Five Minutes for Two Weeks Can Change Your Life: Will You Accept the “Three Good Things” Challenge?

Carie ShermanBy Carie Sherman

The science is in and the results prove: A positive attitude is a key to better health. It’s as easy as taking five minutes for 14 days to reflect on the good stuff.

I recently heard a researcher from Duke University speak to an audience of physicians about using the science of mindfulness to combat a bigtime problem people in health care face: burnout. And I walked away with a tool–and a challenge–for us chronically ill sorts.

A Scientific Formula for Increasing Your Own Resiliency

I’ve never met a more resilient bunch than the people I know who have lupus. But day after day of feeling hungover (sans awesome levels of consumption the night before) can leave the sunniest dispositioned person feeling blah.
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Colorado’s Anti “Puffing” Law Impacts People Living with Chronic Pain (And Other Thoughts I Should Be Forgiven For)

Carie ShermanBy Carie Sherman

Holy change in weather, batman!

I’ve been hurting so badly and had no idea why, until my mom reminded me that Grandpa Harold always said he knew when the weather was changing because he felt it in his bones.

And then there’s my BFF, who doesn’t have an autoimmune condition yet complains of pain and weakness in her bum knee. Poor girl. Her bum knee is the result of having an airhead for a “spotter” who let her fall and tear her ACL during cheerleading practice. In my defense, I had a Tootsie Pop in my hand. Who knows what might have happened if I’d been a good spotter? Maybe she’d have had to cut a lollipop out of her hair? Or suffered a puncture wound from that cardboard-stick thingy?

Another friend posted on Facebook about her Raynaud’s and not being able to feel her toes. And yesterday I met a woman I just met who was having trouble picking something up.

“My hands aren’t working,” she said. Mine weren’t either.
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Three Books That Helped Me Feel Better

By Carie ShermanCarie Sherman

The last few weeks have been stressful. Good stress, which included much needed social time and fun new work projects, but I fear my body is on the brink of a shutdown.

Thank goodness for the weekend. My plan is to hang close to bed and exercise my DVR. And finally give some attention to the stack of magazines and books piled on my nightstand. Which got me thinking about three books that I enjoyed recently. And thought you might like too.

(Bonus–each is available on Kindle!)

1) Despite Lupus: How to Live Well with a Chronic Illness by Sara Gorman. This book has it all–from dealing with the emotional impact to talking with your doc to building your new “normal” life–all in practical terms. This was the first book I read after my DX, and it helped open my eyes to the impact my lifestyle had on my body. It was a good lesson in balance taught by someone who also struggles to keep her feet on the beam.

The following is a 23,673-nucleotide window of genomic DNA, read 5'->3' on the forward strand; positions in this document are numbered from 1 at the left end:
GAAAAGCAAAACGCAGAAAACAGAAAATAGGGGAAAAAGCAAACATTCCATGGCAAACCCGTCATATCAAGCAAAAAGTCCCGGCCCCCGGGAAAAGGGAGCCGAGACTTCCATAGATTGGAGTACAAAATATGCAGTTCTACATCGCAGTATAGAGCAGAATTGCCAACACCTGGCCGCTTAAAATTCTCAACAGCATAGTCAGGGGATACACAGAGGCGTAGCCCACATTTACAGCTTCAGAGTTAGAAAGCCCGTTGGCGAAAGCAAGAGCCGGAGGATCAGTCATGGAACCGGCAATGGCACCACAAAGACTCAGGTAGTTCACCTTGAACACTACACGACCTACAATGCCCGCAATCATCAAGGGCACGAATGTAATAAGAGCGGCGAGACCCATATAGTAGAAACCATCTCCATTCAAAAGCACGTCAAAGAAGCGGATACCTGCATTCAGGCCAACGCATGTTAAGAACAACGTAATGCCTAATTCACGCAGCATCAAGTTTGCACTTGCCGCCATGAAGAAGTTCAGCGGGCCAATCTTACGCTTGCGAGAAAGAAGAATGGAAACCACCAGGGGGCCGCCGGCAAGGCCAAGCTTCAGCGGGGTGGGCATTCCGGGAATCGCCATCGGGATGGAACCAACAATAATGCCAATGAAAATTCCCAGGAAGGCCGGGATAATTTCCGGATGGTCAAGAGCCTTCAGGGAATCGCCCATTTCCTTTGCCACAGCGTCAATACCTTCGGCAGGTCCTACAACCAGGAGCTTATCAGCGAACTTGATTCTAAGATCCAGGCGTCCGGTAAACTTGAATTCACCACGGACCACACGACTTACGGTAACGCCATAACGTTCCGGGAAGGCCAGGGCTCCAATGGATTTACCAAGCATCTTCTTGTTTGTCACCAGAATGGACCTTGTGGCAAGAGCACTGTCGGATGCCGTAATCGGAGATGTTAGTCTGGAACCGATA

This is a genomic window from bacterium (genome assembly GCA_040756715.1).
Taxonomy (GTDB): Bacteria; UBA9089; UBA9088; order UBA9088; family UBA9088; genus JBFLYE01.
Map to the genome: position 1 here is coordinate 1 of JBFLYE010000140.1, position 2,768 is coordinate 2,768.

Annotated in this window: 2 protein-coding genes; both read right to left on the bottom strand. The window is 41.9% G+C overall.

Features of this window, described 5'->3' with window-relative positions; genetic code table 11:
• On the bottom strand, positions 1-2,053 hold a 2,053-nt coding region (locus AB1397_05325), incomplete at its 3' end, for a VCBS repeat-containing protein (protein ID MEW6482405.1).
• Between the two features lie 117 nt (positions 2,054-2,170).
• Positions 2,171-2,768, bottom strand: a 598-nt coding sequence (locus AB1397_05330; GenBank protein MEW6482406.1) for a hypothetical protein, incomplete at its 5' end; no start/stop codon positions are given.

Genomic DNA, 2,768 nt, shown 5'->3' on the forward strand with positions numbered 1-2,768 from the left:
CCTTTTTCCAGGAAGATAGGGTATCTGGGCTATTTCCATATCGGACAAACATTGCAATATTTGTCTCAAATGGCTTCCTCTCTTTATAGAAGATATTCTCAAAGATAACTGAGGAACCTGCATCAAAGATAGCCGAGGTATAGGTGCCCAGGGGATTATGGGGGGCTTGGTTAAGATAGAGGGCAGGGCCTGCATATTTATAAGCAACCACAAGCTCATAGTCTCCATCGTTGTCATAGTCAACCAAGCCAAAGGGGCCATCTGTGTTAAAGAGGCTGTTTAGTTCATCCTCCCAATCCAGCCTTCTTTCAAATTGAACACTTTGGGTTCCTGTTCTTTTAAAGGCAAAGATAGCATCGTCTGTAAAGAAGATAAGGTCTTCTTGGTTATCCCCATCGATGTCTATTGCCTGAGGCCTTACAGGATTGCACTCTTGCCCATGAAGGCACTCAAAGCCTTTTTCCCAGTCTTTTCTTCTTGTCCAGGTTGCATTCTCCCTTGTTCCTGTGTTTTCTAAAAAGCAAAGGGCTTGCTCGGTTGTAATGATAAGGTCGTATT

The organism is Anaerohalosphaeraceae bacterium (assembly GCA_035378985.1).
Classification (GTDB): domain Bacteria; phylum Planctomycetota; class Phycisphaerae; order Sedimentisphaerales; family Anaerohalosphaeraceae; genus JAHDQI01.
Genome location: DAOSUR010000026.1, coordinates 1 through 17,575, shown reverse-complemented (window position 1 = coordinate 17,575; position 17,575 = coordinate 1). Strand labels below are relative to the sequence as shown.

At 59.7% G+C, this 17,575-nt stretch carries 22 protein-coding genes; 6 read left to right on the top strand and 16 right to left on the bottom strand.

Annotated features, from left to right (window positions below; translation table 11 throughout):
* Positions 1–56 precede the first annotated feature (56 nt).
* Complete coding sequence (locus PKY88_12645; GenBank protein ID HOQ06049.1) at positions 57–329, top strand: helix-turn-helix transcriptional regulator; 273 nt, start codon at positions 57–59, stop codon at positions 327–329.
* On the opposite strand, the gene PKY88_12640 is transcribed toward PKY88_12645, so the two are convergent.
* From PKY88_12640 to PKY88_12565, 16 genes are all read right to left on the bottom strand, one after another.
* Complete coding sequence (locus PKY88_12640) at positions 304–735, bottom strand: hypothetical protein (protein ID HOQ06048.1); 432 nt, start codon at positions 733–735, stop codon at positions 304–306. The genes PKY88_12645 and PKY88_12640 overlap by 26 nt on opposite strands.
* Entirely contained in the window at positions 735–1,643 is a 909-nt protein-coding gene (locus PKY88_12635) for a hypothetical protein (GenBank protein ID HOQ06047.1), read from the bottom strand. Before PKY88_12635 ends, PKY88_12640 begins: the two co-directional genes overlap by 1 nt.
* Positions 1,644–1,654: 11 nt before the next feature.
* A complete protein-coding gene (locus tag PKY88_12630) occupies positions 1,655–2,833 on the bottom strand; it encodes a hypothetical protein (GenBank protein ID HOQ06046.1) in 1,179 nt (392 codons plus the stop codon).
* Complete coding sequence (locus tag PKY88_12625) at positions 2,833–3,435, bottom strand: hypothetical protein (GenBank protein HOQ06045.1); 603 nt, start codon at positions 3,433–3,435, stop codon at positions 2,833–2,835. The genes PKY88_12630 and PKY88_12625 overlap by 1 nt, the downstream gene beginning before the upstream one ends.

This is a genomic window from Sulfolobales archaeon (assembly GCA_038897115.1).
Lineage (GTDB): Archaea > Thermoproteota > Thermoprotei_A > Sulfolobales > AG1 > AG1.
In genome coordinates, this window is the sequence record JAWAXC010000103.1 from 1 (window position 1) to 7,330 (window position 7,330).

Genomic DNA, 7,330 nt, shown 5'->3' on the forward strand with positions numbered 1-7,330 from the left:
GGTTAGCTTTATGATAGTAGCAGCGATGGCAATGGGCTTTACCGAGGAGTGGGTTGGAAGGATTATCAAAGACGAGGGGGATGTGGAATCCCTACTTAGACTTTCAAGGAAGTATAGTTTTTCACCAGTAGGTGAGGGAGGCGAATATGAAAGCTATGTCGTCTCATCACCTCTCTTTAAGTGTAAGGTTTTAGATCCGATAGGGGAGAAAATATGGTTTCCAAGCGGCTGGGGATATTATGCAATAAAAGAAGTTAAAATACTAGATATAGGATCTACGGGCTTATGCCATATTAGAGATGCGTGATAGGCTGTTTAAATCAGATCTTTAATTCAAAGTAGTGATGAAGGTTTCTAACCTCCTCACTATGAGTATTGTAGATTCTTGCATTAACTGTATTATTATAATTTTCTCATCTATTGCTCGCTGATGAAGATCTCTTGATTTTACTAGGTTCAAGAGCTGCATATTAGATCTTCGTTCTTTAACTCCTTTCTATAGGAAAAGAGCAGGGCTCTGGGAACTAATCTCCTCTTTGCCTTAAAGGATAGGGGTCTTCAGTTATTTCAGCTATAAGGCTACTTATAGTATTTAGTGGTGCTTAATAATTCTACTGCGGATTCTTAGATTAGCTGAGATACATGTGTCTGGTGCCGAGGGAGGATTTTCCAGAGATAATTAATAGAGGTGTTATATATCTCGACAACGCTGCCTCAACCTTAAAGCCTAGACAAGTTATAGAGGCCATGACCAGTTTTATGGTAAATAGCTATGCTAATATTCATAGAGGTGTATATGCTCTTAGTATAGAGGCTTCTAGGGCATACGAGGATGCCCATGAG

2)  Relax and Renew: Restful Yoga in Stressful Times by Judith Hanson Lasater. Stress is my default setting. Even over something as trivial as which book to read next, I’ll clench my jaw, furrow my brow, and hold my breath. Which is why I need to do everything I can to stay mindful. This book helps you to recognize your body’s responses to stress and provides a mechanism for releasing said stress. No familiarity with yoga required.

3) Gutbliss by Robynne Chutkan, MD. How many of you have been diagnosed with Irritable Bowel Syndrome, GERD, and other such digestive woes? I’ve long been convinced that the root of all my health problems come from my overly-sensitive gut. This is the first MD that I’ve read who seems sensitive to how our bodies respond systemically to poor nutrition, stress, over-prescribing, etc. I’m so tired to feeling awful. So I’m going to follow her 10-day plan. I’ll keep you posted.

Have you read these? Or are there other books you would recommend?


Lupus Life Lesson: Say Yes to Help. Say No to Toilet Water.

Carie ShermanBy Carie Sherman

I was at the store yesterday and noticed a woman struggling. She was literally strapped to one child and had two others dangling precariously from the red plastic car that doubles as a grocery cart and weapon of mass destruction. One child yanked packages of Oreos from a cardboard display while the other two howled.

The woman, clad in three-inch heels from what I can only assume was a long and arduous day at work, balanced on one foot while trying to juggle large containers of juice.

I offered to help.

She looked at me and smiled. Then she thanked me, refused, and kindly told me “she’s got it.”

And she totally did have it. Of that, I have no doubt. But in my mind, she didn’t need to “have it” alone.

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